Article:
Click to read Chapter One: Part One
Lara breath hitched and she felt as if she’d been hit with a sledgehammer. She bit back a retort and shook her head. She hadn’t been locking herself away. She’d been in mourning.
Then again she shouldn’t be surprised about Lola. Her sister was pretty and had been popular at their last school. It looked like she would fit right in at Hillcrest.
As for herself, her goals for the year were simple; pass her exams and gain a university place. She didn’t need the attention and if no one accepted her, she would just have to cope with it as best she could.
“It’s this way.” She pointed to a sign on the wall and they headed in that direction.
Half an hour later, they’d filled out forms and were directed to their classes. Lola’s were in a different building from hers.
“Do you want to meet for lunch?” Lara asked.
Lola shrugged and started walking off.
“If you need anything, just call or text me,” Lara said.
“Yeah. Stop fussing, will you?” Glancing back, Lola rolled her eyes and walked off.
Lara couldn’t help fussing. Lola was the only member of her family she had left. Okay, she had Judy, but it wasn’t the same thing. She’d taken care of her sister since she was a baby and always felt responsible for her, even more so now that their parents were gone.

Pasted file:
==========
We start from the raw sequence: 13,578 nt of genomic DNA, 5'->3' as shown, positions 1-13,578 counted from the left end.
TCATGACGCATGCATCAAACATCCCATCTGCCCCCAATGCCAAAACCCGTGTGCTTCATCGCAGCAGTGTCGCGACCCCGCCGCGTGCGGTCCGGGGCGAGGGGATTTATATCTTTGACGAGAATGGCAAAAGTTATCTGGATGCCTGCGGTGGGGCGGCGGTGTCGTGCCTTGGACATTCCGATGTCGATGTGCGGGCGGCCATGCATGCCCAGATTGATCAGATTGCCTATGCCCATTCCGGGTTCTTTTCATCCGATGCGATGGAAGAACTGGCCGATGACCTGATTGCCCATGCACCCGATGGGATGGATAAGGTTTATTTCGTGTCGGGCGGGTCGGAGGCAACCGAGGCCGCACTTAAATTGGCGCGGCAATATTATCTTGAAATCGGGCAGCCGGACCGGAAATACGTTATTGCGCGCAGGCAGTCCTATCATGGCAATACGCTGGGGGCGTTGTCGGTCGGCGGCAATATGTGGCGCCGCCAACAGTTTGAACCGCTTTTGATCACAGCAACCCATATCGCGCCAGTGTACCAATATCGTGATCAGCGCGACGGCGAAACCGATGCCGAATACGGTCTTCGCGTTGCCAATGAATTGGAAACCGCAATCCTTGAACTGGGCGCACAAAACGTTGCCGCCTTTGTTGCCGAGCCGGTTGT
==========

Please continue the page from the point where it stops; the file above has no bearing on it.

Sighing, she turned and hurried across the walkway to the class building. Students gazed at her but no one spoke to her. She kept her chin up and her shoulders stiff, determined to project confidence and determination. The truth was, she wasn’t very good with change. Unlike Lola who complained about it and seemed to adapt a whole lot quicker.
By the time she arrived at the door to the correct class, it was already shut and the class seemed to be in session. She paused, brushed her palm over her braided hair packed in a ponytail style, and took a deep breath. Then she turned the metal handle, pushed the door open, and walked in.
The class was silent as they listened to the teacher but a murmur passed when she closed the door behind her.
A middle-aged man in brown jacket and trouser suit, white and green striped shirt, and a plain green tie stood at the front. Focusing on him, she walked over.
“Mr. Ejiofor?” When he nodded, she handed over the sheet of paper she’d been given at the office. “I was asked to give you this.”
He took the paper and read it.
“We have a new student joining the class today.” He glanced at the paper again. “This is Lara Johnson.”
Clutching her hands to the back to hide their shaking, she turned to face the class. Big windows sat on the side. The back wall was plain white with a white board over it. On the side wall next to the door was a geopolitical map of the world.
The students sat in columns of two per desk in six columns and four rows. All of them stared at her with different degrees of curiosity.
Lara swallowed, her shoulders tightening. She hated being the centre of attention and even more so to a group of strangers. Her darting gaze caught onto another girl in the front row who smiled at her. There was an empty seat next to her. The only empty seat.
Mr. Ejiofor picked a book from the pile in front of him and handed it over to her. “Take a seat, Lara.”
“Thank you,” she mouthed and walked over to the empty chair quickly. The sooner she sat down the sooner everyone else would stop staring at her. She dumped her bag on the aisle beside her and placed the book on the desk top.